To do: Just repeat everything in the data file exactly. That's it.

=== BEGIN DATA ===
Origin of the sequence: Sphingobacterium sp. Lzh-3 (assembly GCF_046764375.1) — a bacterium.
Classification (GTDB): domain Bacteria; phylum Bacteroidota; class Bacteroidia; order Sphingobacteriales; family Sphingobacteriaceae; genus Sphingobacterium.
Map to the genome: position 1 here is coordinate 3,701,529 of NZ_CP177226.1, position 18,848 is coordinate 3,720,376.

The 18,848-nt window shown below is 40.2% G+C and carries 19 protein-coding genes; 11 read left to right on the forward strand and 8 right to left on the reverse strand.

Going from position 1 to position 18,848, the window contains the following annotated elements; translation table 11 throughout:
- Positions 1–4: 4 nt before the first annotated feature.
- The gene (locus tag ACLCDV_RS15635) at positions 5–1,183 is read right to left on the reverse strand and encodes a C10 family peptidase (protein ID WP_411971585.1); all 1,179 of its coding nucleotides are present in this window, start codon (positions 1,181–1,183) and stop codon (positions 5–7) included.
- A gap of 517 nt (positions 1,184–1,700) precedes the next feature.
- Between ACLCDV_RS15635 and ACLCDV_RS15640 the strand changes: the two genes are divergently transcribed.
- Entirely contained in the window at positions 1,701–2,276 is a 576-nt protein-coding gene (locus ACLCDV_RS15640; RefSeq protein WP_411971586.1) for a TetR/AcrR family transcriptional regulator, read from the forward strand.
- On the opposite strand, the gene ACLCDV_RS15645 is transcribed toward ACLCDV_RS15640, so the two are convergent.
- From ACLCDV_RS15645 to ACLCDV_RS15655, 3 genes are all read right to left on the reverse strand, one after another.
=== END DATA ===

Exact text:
Origin of the sequence: Sphingobacterium sp. Lzh-3 (assembly GCF_046764375.1) — a bacterium.
Classification (GTDB): domain Bacteria; phylum Bacteroidota; class Bacteroidia; order Sphingobacteriales; family Sphingobacteriaceae; genus Sphingobacterium.
Map to the genome: position 1 here is coordinate 3,701,529 of NZ_CP177226.1, position 18,848 is coordinate 3,720,376.

The 18,848-nt window shown below is 40.2% G+C and carries 19 protein-coding genes; 11 read left to right on the forward strand and 8 right to left on the reverse strand.

Going from position 1 to position 18,848, the window contains the following annotated elements; translation table 11 throughout:
- Positions 1–4: 4 nt before the first annotated feature.
- The gene (locus tag ACLCDV_RS15635) at positions 5–1,183 is read right to left on the reverse strand and encodes a C10 family peptidase (protein ID WP_411971585.1); all 1,179 of its coding nucleotides are present in this window, start codon (positions 1,181–1,183) and stop codon (positions 5–7) included.
- A gap of 517 nt (positions 1,184–1,700) precedes the next feature.
- Between ACLCDV_RS15635 and ACLCDV_RS15640 the strand changes: the two genes are divergently transcribed.
- Entirely contained in the window at positions 1,701–2,276 is a 576-nt protein-coding gene (locus ACLCDV_RS15640; RefSeq protein WP_411971586.1) for a TetR/AcrR family transcriptional regulator, read from the forward strand.
- On the opposite strand, the gene ACLCDV_RS15645 is transcribed toward ACLCDV_RS15640, so the two are convergent.
- From ACLCDV_RS15645 to ACLCDV_RS15655, 3 genes are all read right to left on the reverse strand, one after another.